8. Ha, ha, ha, don’t worry I already know the authors. Let’s just say I’m not a fan of conveniently separating people into who belongs and who doesn’t, regardless of the pseudo-intellectual excuses and manipulations put forward for doing so. And, if I’m not mistaken, Sinn Féin are of the same mind as me on such matters. Let’s leave it at that.

    On the original point of contention. Dress it up how you like, or try to bury it in the undergrowth of dodgy arithmetical equations however much you like, the fact remains that Sinn Féin have, up to this point, chosen not to set aside a principle in order to try to help alleviate the impact of Brexit on the people of Ireland. They have their (unstated by them, but quite obvious) reasons for doing so. Let’s see how it works out for them.

    • “Ha, ha, ha, don’t worry I already know the authors. ”

      Then you should have no difficulty giving us their definitions of Native & Colonist.

      • There’s been an entertaining variation on “definitions of Native & Colonist” in France, where an organisation called Indigènes de la République campaigns – among other things – against indigenous French demands that immigrants “identify as one of the Natives and assimilate” when they don’t want to.

        • Far from the first time the right has played that game. Immigrants from colonies to the imperial nation are categorically different from colonists from the imperial nation, residing in the colony and opposing independence of the colony from the empire.

          Whether it’s Spanish, Portuguese, Dutch, British – the end game of colonies have a tremendous amount of overlap.

  9. Sorry? You’re the one who has cited these “intellectuals” to affirm your worldview. Yet you have studiously avoided giving definitions of labels that you’ve ascribed to groups of people in Ireland (based on the writings of these “intellectuals”) but you’re asking me to do that. The people you cite are bad philosophical jokes. Nobody takes them seriously, thank God (present company excepted, of course). Let’s just say that anyone who buys the proposition that fascism stems from “sexual repression in the home environment” seriously needs to get out more. Or to at least find herself/himself another guru.

  10. And we emerge again into the real world, after spending some time down a rabbit hole in pursuit of borderline-lunatic “philosophers” (and this after the distraction of all sorts of mathematical contortions) to find that the question of how Sinn Féin can justify putting principle before people has still not been addressed.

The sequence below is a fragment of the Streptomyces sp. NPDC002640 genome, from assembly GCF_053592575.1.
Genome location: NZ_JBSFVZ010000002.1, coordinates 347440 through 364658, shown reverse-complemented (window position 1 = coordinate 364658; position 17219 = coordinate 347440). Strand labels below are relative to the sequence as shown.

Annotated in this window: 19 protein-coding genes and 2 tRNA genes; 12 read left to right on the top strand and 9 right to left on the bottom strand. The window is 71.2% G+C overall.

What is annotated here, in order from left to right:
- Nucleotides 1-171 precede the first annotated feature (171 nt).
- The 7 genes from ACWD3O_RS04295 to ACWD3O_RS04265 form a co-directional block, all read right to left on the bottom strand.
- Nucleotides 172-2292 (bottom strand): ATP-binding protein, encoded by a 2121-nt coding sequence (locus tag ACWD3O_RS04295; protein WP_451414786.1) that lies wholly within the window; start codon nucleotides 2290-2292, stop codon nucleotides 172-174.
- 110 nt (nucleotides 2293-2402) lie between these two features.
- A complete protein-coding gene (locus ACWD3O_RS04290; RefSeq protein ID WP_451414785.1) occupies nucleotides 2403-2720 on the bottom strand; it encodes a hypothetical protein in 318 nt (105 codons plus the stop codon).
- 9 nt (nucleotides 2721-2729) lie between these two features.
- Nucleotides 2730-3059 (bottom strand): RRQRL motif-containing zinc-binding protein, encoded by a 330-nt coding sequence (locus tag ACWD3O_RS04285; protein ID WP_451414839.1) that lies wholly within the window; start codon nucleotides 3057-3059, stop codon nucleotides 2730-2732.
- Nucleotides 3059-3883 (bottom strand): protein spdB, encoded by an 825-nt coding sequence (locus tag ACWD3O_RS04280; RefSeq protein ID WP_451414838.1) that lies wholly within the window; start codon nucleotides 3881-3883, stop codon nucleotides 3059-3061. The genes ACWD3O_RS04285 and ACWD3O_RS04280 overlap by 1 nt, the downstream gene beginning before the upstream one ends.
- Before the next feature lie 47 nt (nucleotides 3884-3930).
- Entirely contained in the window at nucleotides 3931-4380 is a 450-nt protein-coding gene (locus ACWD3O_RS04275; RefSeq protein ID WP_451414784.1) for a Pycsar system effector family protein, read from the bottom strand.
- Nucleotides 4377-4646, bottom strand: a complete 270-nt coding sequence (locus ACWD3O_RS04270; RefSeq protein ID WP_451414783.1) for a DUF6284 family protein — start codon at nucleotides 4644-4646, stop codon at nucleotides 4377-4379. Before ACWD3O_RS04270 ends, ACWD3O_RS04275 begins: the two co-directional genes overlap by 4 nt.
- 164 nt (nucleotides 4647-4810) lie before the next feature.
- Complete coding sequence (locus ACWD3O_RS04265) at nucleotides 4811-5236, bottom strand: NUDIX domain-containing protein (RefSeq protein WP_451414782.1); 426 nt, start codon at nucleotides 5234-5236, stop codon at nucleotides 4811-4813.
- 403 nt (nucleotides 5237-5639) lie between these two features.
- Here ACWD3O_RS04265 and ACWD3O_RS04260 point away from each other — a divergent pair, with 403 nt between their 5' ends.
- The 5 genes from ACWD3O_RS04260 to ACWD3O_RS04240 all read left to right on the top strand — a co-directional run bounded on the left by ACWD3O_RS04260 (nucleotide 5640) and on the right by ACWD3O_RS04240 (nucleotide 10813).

Whose musings will serve as the next distraction in the discussion, I wonder. Those of Karl Marx, Vladimir Lenin, Mao Tse Tung, Fidel Castro? Or maybe Adolf Hitler, even?

  11. “the question of how Sinn Féin can justify putting principle before people has still not been addressed”

    This if accepted, would mean Britain’s necessity would become a moral code and that when this necessity became sufficiently great, other people’s rights were not to count.

  12. In fact, as the British electorate have voted to leave the EU, this would mean Ireland’s necessity would become a moral code and that when this necessity became sufficiently great, other people’s rights – especially if they are British – were not to count.

    Reply

    • You missed the joke there.
      But the point was in relation to SF being morally obliged to put on their superman pants and fly over to England to save us because Westminster has dysfunctionally walked itself to the edge of a cliff.
      As for invoking the British electorate and their rights, SF representatives were voted for in UK elections and so the rights of their voters has equal weight to anyone else in Westminster if SF choose to exercise them. If that was to oppose leaving the EU no-one could have any quibble with it.

  13. Pat Murphy

    Bobby Sands was a British mp. Couldn’t see him ever taking his seat. He sacrificed his life to get Britain out of Ireland not ball lick a bunch of imperialist bastards. Let shame Féin do what they want they no longer represent me.

    • Out of interest, which elected representative would represent you?

      • Pat Murphy

        Antou have some very good policies. There are a number of excellent independents who appear to be able to think for themselves. Not like the robot parties. Now who do you follow? Honestly the whole bunch aren’t worth a hill o beans.

  14. Pat Murphy

    Cat got your tongue?.

  15. I wouldn’t have any strong political leanings to be honest. But it’s not important anyway – I just asked as you said SF didn’t represent you any more so the natural question is who does? Tis fortunate Aontú appeared on the scene in the last few months or you’d have nobody to look to.

  16. Pat Murphy

    I sense a slight sarcasm in your reply. Have I struck a sore point?. Appreciating someone’s points is not in my eyes looking to them as you assertain. I can agree with certain points the DUP promote but I certainly don’t see myself looking to them. Perhaps as you grow older and mature a bit you will begin to realise that you have a mind of your own and can make Your own decisions and not be led by the nose by those probably less intelligent than yourself.